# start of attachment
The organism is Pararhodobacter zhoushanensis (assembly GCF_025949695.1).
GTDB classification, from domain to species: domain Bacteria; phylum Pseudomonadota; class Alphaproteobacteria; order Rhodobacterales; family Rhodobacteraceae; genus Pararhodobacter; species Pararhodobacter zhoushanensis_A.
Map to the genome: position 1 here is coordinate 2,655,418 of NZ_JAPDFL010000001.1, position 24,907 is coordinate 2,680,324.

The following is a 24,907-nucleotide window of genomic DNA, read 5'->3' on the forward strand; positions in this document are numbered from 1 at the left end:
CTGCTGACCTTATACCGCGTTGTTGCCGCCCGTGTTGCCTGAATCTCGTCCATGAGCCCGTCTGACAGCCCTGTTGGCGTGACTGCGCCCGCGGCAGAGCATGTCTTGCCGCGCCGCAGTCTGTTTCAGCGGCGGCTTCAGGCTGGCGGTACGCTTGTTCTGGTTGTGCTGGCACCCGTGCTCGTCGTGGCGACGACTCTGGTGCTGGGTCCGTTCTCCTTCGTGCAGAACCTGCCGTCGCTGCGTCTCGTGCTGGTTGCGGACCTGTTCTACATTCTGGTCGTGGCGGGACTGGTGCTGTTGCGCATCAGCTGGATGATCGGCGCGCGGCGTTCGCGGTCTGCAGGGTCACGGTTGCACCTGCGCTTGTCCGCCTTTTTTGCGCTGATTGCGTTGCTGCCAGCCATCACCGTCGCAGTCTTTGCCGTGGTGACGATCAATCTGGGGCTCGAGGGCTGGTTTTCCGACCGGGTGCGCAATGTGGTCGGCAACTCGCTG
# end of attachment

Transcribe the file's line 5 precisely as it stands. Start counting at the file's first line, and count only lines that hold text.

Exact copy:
CTGCTGACCTTATACCGCGTTGTTGCCGCCCGTGTTGCCTGAATCTCGTCCATGAGCCCGTCTGACAGCCCTGTTGGCGTGACTGCGCCCGCGGCAGAGCATGTCTTGCCGCGCCGCAGTCTGTTTCAGCGGCGGCTTCAGGCTGGCGGTACGCTTGTTCTGGTTGTGCTGGCACCCGTGCTCGTCGTGGCGACGACTCTGGTGCTGGGTCCGTTCTCCTTCGTGCAGAACCTGCCGTCGCTGCGTCTCGTGCTGGTTGCGGACCTGTTCTACATTCTGGTCGTGGCGGGACTGGTGCTGTTGCGCATCAGCTGGATGATCGGCGCGCGGCGTTCGCGGTCTGCAGGGTCACGGTTGCACCTGCGCTTGTCCGCCTTTTTTGCGCTGATTGCGTTGCTGCCAGCCATCACCGTCGCAGTCTTTGCCGTGGTGACGATCAATCTGGGGCTCGAGGGCTGGTTTTCCGACCGGGTGCGCAATGTGGTCGGCAACTCGCTG